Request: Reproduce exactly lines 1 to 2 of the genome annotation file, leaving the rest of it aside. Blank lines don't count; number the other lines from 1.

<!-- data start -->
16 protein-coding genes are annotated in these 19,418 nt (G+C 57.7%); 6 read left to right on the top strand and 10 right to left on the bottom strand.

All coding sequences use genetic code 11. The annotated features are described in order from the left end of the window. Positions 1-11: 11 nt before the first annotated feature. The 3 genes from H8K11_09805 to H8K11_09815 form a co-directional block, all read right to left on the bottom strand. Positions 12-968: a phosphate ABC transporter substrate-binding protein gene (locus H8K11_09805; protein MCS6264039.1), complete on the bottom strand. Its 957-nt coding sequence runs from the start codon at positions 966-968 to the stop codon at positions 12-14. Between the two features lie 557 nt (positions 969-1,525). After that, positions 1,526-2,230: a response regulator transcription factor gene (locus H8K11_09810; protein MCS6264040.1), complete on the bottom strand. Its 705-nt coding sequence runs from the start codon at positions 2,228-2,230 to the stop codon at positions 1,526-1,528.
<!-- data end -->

16 protein-coding genes are annotated in these 19,418 nt (G+C 57.7%); 6 read left to right on the top strand and 10 right to left on the bottom strand.

All coding sequences use genetic code 11. The annotated features are described in order from the left end of the window. Positions 1-11: 11 nt before the first annotated feature. The 3 genes from H8K11_09805 to H8K11_09815 form a co-directional block, all read right to left on the bottom strand. Positions 12-968: a phosphate ABC transporter substrate-binding protein gene (locus H8K11_09805; protein MCS6264039.1), complete on the bottom strand. Its 957-nt coding sequence runs from the start codon at positions 966-968 to the stop codon at positions 12-14. Between the two features lie 557 nt (positions 969-1,525). After that, positions 1,526-2,230: a response regulator transcription factor gene (locus H8K11_09810; protein MCS6264040.1), complete on the bottom strand. Its 705-nt coding sequence runs from the start codon at positions 2,228-2,230 to the stop codon at positions 1,526-1,528.